It would be totally normal to freak out. Hell, it would be expected! The key is to make sure one of you can keep a cool, calm and sensible head about these disruptions.

Be empathetic and patient with your buddy. Be resourceful in finding a solution to your dilemma. If that fails, make the best of a lousy situation. Laugh – hysterically if necessary – about it later. But don’t let a sudden curveball derail your awesome adventure. Because it WILL happen. You can bank on that.

5. Take a break when you need one.

No matter how willing and fit you are, you’ll hit a wall at some point in your travels, especially on a longer trip. The heat (or cold), the constant packing and unpacking, the succession of unfamiliar beds, the vagabonding from town to town, the aches and pains - not to mention the 24/7 togetherness - will all get to you eventually.

This is a good time to slow down before you speed up again. Take an unscheduled afternoon off to sit in an air-conditioned bar, sipping prosecco and writing postcards, instead of bustling from one hot, crowded tourist attraction to another. You can also take advantage of that solo time you booked for yourself back in the planning stages.

Remember: this isn’t some kind of record-setting Amazing Race competition, but your vacation. Build in some restorative downtime and you’ll be energized and ready for whatever comes next.

6. Know when to shut the hell up.

This is hard to admit but here goes: sometimes, you’ll screw up seriously and badly. The end result might send you and your buddy down a scary, unpaved F Road in Iceland, in a totally unsuitable vehicle, after receiving some dubious navigational advice from a local. (AHEM.)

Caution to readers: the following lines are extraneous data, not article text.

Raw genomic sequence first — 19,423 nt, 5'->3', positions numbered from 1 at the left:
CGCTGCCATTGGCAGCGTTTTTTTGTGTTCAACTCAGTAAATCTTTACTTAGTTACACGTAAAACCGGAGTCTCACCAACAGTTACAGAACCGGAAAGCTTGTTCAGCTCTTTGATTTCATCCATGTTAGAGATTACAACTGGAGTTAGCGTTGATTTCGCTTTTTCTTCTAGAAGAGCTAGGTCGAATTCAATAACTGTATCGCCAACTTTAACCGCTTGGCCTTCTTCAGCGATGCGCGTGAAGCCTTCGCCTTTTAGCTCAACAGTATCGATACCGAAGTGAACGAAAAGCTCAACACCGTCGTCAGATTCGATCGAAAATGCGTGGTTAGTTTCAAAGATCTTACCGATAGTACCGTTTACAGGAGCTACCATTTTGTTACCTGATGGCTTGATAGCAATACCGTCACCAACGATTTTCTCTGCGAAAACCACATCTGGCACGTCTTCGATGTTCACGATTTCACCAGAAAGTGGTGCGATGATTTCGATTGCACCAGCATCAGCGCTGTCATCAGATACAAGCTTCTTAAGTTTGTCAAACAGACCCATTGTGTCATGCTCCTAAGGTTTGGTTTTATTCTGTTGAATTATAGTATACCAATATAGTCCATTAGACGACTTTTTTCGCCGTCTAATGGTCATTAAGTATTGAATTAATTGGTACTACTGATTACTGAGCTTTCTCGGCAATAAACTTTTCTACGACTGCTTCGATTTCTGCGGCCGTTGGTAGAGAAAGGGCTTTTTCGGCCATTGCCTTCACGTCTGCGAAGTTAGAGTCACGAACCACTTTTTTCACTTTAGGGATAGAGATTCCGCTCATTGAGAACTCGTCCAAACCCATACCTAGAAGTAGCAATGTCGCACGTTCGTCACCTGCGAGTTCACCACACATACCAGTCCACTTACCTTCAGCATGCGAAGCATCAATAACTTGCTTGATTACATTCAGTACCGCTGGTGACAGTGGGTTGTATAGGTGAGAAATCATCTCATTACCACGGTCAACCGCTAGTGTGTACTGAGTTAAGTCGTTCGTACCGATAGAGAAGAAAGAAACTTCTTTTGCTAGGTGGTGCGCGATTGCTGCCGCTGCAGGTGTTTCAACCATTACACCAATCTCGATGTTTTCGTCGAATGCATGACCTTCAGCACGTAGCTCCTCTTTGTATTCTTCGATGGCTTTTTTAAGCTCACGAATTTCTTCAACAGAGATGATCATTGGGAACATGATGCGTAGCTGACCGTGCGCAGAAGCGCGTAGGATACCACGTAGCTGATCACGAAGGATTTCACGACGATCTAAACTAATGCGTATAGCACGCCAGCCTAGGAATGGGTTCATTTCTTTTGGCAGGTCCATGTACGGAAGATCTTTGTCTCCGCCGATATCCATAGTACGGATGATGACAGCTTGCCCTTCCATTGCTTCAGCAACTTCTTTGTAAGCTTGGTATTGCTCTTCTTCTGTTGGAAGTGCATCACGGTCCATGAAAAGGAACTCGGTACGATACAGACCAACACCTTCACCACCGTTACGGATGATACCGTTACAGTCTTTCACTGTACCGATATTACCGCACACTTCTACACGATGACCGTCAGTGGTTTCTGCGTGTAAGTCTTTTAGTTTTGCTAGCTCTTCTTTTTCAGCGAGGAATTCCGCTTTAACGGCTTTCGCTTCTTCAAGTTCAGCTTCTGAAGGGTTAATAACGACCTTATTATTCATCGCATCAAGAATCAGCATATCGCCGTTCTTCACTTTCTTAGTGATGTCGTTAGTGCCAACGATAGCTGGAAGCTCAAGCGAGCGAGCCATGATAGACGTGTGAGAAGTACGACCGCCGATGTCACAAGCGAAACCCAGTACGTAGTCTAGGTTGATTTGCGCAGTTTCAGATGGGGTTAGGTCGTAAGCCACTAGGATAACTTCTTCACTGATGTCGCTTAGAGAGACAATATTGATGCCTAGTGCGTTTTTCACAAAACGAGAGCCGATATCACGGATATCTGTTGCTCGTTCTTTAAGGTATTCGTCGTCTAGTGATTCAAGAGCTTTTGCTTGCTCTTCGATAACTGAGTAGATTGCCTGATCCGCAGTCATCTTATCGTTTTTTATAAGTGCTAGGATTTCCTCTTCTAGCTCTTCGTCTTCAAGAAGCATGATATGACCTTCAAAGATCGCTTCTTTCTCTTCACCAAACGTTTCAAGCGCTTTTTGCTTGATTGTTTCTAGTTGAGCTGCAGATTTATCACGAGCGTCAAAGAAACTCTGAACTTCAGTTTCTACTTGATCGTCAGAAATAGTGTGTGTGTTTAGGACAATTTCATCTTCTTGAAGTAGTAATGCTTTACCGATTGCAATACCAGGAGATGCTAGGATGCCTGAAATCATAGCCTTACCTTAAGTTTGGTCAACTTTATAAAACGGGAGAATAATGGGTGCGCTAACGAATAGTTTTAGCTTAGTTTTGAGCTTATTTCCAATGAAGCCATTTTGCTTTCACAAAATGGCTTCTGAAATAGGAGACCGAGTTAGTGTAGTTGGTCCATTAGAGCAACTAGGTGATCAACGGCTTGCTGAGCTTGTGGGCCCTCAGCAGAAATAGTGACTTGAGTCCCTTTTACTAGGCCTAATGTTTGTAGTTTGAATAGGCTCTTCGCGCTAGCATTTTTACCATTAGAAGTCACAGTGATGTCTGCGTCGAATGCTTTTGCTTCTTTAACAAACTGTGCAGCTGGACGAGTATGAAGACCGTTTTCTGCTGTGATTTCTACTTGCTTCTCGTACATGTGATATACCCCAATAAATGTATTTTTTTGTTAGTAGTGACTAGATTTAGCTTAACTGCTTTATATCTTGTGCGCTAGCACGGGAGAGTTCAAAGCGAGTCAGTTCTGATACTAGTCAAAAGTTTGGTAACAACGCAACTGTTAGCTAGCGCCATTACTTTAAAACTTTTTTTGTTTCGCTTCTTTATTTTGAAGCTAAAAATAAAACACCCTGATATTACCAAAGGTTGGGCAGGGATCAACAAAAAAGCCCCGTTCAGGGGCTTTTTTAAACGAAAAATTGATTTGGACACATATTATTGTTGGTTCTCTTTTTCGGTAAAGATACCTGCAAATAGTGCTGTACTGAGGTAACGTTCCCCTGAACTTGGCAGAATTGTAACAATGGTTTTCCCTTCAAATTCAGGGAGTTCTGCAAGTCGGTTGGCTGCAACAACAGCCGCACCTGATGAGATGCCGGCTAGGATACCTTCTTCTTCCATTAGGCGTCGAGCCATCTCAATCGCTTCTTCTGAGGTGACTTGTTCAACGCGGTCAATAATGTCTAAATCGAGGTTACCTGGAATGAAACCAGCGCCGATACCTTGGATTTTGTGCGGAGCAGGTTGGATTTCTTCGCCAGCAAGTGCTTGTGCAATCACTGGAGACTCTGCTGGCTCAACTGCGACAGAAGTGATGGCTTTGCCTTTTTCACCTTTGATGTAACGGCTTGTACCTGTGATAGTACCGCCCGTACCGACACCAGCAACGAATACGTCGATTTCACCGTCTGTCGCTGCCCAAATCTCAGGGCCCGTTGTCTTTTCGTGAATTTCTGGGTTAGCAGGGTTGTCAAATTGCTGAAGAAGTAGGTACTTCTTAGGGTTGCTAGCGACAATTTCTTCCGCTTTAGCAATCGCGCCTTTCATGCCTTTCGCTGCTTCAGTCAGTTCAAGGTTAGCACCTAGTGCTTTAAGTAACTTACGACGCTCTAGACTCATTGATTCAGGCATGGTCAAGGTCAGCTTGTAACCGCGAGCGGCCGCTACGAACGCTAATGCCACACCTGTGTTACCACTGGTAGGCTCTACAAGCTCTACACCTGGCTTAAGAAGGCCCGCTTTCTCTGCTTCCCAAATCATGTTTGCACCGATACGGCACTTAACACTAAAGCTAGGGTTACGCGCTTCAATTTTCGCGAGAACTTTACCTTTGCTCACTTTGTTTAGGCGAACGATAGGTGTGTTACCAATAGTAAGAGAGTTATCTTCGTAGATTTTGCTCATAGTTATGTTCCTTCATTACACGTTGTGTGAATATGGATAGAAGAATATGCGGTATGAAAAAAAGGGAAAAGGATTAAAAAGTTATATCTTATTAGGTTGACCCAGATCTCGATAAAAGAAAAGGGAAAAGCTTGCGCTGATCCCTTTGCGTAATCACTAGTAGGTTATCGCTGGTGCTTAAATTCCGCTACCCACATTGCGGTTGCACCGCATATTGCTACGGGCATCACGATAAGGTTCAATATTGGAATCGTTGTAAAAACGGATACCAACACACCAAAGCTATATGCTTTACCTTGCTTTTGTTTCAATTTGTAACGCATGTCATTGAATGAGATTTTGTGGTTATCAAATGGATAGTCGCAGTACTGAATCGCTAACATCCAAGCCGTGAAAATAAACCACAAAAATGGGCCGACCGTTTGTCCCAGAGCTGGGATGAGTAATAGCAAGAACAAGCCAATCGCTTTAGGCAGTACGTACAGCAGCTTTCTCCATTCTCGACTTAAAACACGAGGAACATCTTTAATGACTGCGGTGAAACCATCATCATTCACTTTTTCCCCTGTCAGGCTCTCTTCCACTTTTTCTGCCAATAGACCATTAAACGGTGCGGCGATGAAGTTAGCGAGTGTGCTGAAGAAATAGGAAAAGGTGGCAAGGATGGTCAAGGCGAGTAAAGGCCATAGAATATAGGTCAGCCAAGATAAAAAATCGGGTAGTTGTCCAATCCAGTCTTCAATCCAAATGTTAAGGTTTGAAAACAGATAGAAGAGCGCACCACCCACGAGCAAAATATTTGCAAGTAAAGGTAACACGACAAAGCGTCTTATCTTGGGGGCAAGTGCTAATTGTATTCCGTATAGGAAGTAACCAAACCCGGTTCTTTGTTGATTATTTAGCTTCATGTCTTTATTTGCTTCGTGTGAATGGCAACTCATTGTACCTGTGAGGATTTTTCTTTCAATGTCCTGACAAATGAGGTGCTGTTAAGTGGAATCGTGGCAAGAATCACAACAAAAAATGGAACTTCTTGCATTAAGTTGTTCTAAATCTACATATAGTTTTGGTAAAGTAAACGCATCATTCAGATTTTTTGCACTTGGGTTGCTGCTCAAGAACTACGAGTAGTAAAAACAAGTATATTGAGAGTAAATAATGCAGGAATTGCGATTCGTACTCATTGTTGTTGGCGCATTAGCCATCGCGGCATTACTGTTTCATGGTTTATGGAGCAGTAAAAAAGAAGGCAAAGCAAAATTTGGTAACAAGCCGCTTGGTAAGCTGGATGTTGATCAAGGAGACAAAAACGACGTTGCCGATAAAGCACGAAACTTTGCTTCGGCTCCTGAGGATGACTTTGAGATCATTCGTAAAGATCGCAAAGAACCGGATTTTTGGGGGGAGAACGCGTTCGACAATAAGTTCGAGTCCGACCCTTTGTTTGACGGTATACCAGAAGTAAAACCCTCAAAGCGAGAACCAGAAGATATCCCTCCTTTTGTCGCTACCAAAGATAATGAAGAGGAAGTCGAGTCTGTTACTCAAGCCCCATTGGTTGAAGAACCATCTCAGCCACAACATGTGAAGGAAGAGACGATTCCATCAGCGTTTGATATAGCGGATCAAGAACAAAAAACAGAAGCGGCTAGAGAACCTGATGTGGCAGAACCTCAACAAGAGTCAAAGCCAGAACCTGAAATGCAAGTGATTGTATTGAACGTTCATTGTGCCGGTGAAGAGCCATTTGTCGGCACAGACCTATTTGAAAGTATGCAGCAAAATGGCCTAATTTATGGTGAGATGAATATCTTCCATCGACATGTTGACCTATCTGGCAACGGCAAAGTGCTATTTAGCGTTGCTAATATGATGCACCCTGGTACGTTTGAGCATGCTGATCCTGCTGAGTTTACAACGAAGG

Or perhaps your buddy will pull your camper van over to the side of the road, onto what looks like a hard shoulder… only to watch the van’s tires sink into black sand, effectively stranding you in the middle of nowhere as the sun begins to sink behind a mountain. Oh, and there’s no cell reception - because of course there isn’t.

This is NOT the time to make excuses, exonerate yourself, or make light of the situation. This, indeed, is the time to zip your lip, keep any comments to yourself, and send waves of silent support to your buddy as you both try to deal with the consequences of your unfortunate decision.

The fact that both Lyn and I are still alive, and blogging about these events, speaks to the wisdom of this course of action.

7. First and foremost, be a friend to your buddy.

The whole point of this exercise is to travel with your best friend, so treat it like the blessing it is.

Communicate in a healthy way, step away if you feel anger rising, use every scrap of patience you have (and then go find some more). Bring tea and empathy when she’s feeling low, laugh with her when she’s feeling great, compliment her incredible camp-stove cooking skills, exclaim over her amazing photos, buy her another round at the pub, and generally put the “buddy” back into being a travel buddy.

How will you know you’ve done things right? A few days before the end of your trip, one of you will initiate a conversation about where the two of you should go next year. That’s the surest sign that your ATB relationship is healthy and strong!